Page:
That is Yuval Noah Harari pictured above. He is described in Wikipedia as an "Israeli public intellectual." Harari's book, Sapiens, is another one of those books that I think I should have read, but that I haven't read yet. Sapiens is subtitled, "A Brief History of Humankind."
Luckily, I have been able to get the gist of what Harari has written about in Sapiens (and in a couple of his follow on books) by reading a quick little interview with Harari, in The New York Times Magazine. That interview, with The Times' David Marchese, has the following title, online: "Yuval Noah Harari Believes This Simple Story Can Save the Planet." Here is a brief excerpt:
With the publication in the United States of his best-selling “Sapiens” in 2015, the Israeli historian and philosopher Yuval Noah Harari arrived at the top rank of public intellectuals, a position he consolidated with “Homo Deus” (2017) and “21 Lessons for the 21st Century” (2018). Harari’s key theme is the idea that human society has largely been driven by our species’s capacity to believe in what he calls fictions: those things whose power is derived from their existence in our collective imaginations, whether they be gods or nations; our belief in them allows us to cooperate on a societal scale....
Previously philosophy was a kind of luxury: You can indulge in it or not. Now you really need to answer crucial philosophical questions about what humanity is or the nature of the good in order to decide what to do with, for example, new biotechnologies. So maybe I’ve reached people because I’ve come from the perspective of history and philosophy and not biology or economics. Also, my most central idea is simple. It’s the primacy of fictions, that to understand the world you need to take stories seriously. The story in which you believe shapes the society that you create (emphasis added).
Another article in the same edition of The New York Times Magazine, "A Nation Of Argument," highlights the difficulty Americans seem to be having, right now, as they think about American history and our own American "story." Division and disunity abound. As yesterday's blog posting makes clear, there is a lot of focus on the differences that divide us. Unifying and uplifting themes don't seem to be very compelling as we contemplate what the United States is all about. Is the story in which we believe one of inevitable conflict, or is there a common purpose out there, somewhere?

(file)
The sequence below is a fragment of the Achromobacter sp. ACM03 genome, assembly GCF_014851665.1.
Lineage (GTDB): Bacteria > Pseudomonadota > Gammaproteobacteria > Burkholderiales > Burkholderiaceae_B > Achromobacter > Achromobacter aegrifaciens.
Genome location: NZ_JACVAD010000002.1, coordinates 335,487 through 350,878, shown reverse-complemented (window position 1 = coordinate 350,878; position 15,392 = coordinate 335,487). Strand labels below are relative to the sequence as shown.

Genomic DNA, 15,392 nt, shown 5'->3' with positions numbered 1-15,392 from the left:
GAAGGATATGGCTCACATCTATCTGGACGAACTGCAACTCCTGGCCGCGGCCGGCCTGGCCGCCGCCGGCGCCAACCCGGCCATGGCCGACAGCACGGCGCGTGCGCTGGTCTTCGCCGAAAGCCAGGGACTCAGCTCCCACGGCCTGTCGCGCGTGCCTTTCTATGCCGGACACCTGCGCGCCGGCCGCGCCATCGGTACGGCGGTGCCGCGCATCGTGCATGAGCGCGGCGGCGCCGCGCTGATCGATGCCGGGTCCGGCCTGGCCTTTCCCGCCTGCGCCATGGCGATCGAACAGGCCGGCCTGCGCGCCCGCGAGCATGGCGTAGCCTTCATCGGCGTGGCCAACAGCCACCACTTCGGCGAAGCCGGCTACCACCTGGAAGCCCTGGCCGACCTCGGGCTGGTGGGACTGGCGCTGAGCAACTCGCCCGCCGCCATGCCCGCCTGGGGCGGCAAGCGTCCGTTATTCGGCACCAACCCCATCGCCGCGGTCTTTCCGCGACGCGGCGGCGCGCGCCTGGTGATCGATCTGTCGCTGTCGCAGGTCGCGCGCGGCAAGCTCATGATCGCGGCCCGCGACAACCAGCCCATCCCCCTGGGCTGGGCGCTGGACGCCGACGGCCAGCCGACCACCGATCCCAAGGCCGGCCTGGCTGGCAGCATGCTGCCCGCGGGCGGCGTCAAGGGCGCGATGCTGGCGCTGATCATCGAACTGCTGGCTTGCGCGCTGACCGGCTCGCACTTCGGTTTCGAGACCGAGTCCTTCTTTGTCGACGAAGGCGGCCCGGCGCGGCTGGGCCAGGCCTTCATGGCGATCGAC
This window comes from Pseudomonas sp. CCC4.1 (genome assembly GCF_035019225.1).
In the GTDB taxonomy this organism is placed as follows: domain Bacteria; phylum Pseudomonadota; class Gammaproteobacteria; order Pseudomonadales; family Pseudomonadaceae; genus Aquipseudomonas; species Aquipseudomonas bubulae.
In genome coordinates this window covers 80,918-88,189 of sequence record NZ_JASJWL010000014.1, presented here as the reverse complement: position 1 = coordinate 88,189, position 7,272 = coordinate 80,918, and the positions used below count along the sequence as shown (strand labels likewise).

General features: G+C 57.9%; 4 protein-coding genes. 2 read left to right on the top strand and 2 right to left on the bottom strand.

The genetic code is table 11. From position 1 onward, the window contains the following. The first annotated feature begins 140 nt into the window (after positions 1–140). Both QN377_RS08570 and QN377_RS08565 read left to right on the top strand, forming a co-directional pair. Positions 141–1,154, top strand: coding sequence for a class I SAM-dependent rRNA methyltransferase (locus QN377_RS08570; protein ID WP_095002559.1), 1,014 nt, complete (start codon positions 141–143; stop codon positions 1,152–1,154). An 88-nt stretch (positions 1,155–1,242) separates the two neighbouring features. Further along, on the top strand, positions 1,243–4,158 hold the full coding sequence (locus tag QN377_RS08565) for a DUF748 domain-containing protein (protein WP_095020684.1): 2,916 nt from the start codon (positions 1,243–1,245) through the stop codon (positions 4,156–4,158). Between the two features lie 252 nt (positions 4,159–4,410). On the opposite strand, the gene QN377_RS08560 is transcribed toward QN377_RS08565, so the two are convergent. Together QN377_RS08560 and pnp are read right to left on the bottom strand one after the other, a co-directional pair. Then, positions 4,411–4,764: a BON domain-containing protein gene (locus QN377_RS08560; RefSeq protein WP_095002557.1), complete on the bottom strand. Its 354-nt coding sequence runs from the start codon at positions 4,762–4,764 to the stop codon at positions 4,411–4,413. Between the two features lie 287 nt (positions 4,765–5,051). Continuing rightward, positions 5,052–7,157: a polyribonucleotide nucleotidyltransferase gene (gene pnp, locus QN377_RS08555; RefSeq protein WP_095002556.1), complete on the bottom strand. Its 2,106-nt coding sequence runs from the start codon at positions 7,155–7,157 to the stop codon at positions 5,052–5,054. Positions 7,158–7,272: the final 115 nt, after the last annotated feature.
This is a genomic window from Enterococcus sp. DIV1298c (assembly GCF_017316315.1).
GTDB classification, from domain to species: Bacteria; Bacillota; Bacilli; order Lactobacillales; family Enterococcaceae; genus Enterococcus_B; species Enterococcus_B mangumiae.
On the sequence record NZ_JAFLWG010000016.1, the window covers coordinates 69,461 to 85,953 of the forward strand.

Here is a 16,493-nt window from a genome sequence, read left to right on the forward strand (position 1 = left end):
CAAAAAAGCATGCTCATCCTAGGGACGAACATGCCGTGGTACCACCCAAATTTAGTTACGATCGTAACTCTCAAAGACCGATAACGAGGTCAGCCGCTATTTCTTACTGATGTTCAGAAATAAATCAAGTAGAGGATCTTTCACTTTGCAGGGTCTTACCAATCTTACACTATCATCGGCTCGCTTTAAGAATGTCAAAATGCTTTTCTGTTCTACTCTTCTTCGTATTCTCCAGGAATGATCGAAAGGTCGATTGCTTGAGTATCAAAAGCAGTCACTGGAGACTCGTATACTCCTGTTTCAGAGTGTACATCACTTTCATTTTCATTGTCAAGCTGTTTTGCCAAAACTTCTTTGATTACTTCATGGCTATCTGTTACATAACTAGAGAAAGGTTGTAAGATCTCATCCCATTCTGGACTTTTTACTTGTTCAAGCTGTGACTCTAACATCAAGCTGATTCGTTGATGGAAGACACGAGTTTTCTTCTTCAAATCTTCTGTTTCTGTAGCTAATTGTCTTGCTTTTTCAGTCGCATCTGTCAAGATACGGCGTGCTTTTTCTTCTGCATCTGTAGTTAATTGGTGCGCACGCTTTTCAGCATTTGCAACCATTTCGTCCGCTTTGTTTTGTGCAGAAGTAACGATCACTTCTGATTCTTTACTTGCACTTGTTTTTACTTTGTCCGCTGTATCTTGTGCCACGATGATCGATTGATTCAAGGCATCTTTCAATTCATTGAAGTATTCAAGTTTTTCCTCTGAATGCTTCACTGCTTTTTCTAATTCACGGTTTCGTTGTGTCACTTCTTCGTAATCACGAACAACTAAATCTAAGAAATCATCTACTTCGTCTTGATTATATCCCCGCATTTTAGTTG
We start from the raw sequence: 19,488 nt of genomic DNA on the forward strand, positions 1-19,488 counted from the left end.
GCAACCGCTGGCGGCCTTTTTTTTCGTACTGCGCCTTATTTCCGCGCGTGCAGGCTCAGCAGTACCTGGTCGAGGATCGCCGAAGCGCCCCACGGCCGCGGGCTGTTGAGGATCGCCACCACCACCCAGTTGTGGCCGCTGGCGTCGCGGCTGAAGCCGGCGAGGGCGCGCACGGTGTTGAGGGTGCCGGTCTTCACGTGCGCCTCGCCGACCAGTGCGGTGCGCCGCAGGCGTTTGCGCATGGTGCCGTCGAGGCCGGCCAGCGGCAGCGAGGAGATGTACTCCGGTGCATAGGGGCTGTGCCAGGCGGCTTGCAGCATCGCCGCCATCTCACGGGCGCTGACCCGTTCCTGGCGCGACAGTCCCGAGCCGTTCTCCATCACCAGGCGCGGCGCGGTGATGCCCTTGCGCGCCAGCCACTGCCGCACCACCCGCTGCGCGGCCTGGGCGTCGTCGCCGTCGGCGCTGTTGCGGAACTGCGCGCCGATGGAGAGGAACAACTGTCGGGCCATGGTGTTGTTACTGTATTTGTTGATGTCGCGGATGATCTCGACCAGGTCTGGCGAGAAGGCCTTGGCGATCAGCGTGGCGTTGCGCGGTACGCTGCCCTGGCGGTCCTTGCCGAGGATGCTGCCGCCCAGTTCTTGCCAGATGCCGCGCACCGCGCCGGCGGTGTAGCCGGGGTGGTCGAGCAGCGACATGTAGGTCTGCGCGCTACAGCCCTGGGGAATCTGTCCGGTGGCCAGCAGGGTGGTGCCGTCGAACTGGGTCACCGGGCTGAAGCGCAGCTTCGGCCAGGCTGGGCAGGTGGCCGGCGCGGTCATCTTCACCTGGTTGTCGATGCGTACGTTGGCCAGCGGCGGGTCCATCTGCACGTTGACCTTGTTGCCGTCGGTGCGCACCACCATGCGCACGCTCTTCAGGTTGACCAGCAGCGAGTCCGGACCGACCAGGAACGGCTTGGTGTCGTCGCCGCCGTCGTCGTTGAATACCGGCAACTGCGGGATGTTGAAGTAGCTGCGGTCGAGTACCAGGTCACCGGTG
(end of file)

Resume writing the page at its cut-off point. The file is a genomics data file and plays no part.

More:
Abraham Lincoln, who is certainly a central character in American history, and one who has long been looked to as the American who has best explained "our story" to the American people, made clear that "a house divided against itself cannot stand."
It was Lincoln who said, as the nation neared the end of a bitter civil war, that it was time to "bind up the nation's wounds," a time to come together to "do all which may achieve and cherish a just and lasting peace among ourselves and with all nations." The whole purpose of our civil war, as Lincoln put it, was to ensure that a government "of the people, by the people, for the people, shall not perish from the earth."
Charles Blow, in a column published in yesterday's edition of The New York Times, suggests that we are now, once again ""edging closer to civil war."
Let us not go there. I am unwilling to go there.
Instead, I am looking to Lincoln to help me - and to help all of us - find the "story in which we believe." Emphasis on the "we." There is such a story - I am certain of it - and Abraham Lincoln can show us the way.
(1) - https://www.cnn.com/videos/world/2019/11/26/yuval-noah-harari-interview-anderson-vpx.cnn
(2) - https://chicago.suntimes.com/2021/4/15/22382530/abraham-lincolns-body-stolen-plot
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